Hank Williams: Snapshots from the Lost Highway

Overview

He was just twenty-nine years old and had beena recording artist for less than six years when he died on New Year's Day 1953. Yet the songs Hank Williams left behind-including "I Saw the Light," "Cold Cold Heart," "Your Cheatin' Heart"-transformed him into a legend whose influence is felt as strongly today as ever. But for all that Hank Williams's music seems to reveal, his fans have been given remarkably little of the man himself. Now Colin Escott and Kira Florita present a previously undiscovered wealth of ...

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Overview

He was just twenty-nine years old and had beena recording artist for less than six years when he died on New Year's Day 1953. Yet the songs Hank Williams left behind-including "I Saw the Light," "Cold Cold Heart," "Your Cheatin' Heart"-transformed him into a legend whose influence is felt as strongly today as ever. But for all that Hank Williams's music seems to reveal, his fans have been given remarkably little of the man himself. Now Colin Escott and Kira Florita present a previously undiscovered wealth of private family snapshots, letters, unpublished interviews, and other ephemera-including his final lyric, found in the backseat of the car where he died. Most extraordinary, though, are the previously unseen handwritten lyrics-almost thirty songs altogether. In paperback for the first time, this is a windfall of memorabilia for his fans everywhere."An amazing slice of music Americana....This haunting volume has the jarring effect of a train wreck: You simply can't look away. Country artist Marty Stuart provides a fascinating introduction." -Nashville Scene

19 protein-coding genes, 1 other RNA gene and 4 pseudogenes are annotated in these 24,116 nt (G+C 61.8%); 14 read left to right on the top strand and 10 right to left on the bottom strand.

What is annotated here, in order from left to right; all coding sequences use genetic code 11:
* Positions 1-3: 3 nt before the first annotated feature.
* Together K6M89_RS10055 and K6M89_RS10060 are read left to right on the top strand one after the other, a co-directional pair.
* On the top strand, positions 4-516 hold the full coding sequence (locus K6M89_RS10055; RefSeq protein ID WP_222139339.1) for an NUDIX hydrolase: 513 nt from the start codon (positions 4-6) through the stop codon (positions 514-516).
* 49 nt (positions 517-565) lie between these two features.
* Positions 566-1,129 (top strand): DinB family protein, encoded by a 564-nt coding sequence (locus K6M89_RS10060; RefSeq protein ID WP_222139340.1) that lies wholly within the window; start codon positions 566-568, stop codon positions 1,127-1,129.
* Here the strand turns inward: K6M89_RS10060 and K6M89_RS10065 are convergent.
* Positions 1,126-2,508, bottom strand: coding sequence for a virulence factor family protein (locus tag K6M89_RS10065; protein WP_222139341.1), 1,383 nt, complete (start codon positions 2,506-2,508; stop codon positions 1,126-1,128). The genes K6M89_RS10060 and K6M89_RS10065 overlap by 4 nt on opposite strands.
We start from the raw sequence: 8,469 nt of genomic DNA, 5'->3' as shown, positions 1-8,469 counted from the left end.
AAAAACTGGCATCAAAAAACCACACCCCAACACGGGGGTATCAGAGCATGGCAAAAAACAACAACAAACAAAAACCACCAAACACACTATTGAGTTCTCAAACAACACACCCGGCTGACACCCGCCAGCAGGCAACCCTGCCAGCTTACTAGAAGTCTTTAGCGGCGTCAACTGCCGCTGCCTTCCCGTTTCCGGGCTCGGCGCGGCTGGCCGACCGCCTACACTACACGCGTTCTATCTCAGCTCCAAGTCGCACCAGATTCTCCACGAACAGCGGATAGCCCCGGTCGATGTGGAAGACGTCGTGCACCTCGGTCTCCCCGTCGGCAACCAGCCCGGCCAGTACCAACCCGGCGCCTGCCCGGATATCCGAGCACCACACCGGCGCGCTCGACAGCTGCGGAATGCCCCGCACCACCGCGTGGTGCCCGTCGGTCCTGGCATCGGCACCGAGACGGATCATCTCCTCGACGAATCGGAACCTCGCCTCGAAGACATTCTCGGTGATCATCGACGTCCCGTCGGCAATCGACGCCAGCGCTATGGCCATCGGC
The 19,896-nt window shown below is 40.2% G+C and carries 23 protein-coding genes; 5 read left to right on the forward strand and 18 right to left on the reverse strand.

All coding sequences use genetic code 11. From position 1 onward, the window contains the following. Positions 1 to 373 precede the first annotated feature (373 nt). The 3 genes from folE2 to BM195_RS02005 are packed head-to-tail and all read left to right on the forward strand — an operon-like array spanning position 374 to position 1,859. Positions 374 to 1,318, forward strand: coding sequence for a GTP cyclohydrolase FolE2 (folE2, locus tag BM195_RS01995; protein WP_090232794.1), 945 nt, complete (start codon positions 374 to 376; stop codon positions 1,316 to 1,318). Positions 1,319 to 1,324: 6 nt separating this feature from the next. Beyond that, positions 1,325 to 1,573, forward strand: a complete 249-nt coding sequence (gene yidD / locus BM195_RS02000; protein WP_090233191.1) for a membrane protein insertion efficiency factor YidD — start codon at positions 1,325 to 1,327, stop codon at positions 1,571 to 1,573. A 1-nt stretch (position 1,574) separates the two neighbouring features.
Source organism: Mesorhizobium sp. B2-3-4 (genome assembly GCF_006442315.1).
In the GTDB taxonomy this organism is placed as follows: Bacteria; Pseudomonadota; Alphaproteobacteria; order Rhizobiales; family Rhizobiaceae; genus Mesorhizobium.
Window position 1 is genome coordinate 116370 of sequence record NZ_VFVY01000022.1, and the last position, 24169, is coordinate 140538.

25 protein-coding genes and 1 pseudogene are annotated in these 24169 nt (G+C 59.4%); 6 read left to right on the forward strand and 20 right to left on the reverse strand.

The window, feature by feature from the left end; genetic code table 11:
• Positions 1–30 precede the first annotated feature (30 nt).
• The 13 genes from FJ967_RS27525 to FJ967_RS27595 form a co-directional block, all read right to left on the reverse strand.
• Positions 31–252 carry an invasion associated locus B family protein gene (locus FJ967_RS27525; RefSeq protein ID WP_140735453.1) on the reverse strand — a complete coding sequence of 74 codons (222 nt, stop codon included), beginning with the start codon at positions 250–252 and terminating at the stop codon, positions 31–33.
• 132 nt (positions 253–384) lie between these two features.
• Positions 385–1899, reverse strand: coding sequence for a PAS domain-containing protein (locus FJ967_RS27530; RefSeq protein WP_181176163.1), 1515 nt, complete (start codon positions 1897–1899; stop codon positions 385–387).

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Editorial Reviews

Billboard
Miraculously manages to bring something new to Williams' tale, seamlessly blending cogent text with a treasure trove of heretofore-unseen photographs and memorabilia....This book is sure to be on holiday shopping lists for fans still hungry for the hillbilly genius whose legend continues to loom larger than just about any performer country music has ever produced.
Entertainment Weekly
It's no overstatement to say that [Hank Williams's] ghost lingers in the pages.
Chicago Sun-Times
Many books have been published about Williams, but never one quite like this....[it is] a riveting account of the singer's short life and career.
People